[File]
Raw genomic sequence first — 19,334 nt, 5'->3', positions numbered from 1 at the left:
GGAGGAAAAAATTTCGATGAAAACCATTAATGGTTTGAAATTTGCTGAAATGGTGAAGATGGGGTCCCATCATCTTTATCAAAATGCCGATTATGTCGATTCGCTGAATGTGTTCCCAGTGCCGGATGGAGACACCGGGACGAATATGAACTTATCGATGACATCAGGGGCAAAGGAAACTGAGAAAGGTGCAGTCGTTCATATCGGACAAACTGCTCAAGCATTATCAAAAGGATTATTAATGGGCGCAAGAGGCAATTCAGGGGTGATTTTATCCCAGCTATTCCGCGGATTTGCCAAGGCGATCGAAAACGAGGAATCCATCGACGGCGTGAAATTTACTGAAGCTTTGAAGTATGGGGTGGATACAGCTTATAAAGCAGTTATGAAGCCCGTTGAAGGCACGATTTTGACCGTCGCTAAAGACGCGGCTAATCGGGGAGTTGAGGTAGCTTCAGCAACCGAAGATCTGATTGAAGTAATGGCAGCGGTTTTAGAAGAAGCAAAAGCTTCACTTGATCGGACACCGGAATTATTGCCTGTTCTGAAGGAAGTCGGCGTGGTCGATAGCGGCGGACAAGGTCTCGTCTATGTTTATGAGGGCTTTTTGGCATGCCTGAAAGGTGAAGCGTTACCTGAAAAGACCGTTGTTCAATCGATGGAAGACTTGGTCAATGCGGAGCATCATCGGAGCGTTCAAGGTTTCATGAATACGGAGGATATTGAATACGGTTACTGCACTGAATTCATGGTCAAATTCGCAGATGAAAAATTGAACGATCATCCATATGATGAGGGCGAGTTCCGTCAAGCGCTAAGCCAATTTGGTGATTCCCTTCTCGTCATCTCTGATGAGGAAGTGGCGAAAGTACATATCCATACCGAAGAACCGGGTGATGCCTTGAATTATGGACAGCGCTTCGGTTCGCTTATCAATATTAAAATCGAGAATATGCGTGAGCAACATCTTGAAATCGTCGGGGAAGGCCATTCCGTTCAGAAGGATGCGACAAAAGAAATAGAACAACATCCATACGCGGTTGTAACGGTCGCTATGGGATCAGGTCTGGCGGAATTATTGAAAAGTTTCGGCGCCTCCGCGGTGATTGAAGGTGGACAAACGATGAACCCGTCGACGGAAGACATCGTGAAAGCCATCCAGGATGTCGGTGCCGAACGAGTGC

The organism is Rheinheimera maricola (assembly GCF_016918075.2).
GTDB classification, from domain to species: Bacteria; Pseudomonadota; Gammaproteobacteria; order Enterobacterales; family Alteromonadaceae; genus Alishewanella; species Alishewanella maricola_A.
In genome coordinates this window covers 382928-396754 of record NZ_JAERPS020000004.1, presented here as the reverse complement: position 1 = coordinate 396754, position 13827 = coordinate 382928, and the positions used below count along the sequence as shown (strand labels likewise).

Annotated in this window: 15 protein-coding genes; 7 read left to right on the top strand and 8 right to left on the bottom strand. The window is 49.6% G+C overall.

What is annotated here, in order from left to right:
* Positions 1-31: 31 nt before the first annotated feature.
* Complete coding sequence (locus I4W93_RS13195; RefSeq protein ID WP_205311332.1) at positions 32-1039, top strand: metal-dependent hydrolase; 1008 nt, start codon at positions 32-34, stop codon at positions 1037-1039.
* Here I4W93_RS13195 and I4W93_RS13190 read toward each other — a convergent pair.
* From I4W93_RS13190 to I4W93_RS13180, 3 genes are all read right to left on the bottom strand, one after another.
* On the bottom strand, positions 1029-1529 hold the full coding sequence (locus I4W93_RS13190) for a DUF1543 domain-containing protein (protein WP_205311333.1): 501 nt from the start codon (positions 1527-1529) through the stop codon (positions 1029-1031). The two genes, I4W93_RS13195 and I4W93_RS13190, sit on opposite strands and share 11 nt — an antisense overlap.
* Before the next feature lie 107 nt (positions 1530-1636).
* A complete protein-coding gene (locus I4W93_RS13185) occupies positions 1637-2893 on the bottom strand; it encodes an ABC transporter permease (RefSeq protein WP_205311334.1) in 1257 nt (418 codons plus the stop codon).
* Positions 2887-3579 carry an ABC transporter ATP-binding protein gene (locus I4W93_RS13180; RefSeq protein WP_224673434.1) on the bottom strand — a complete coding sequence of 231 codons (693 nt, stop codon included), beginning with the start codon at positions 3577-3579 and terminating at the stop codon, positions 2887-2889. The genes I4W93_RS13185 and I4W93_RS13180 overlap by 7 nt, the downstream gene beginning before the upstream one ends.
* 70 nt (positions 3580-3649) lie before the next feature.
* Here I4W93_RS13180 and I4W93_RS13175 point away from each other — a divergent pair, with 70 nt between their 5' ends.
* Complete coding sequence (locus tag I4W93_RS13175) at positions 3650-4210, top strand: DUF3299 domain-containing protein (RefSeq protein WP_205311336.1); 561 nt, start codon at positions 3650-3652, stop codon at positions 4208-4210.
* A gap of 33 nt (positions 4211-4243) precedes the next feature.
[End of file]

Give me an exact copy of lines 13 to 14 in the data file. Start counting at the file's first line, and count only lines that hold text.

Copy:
* Before the next feature lie 107 nt (positions 1530-1636).
* A complete protein-coding gene (locus I4W93_RS13185) occupies positions 1637-2893 on the bottom strand; it encodes an ABC transporter permease (RefSeq protein WP_205311334.1) in 1257 nt (418 codons plus the stop codon).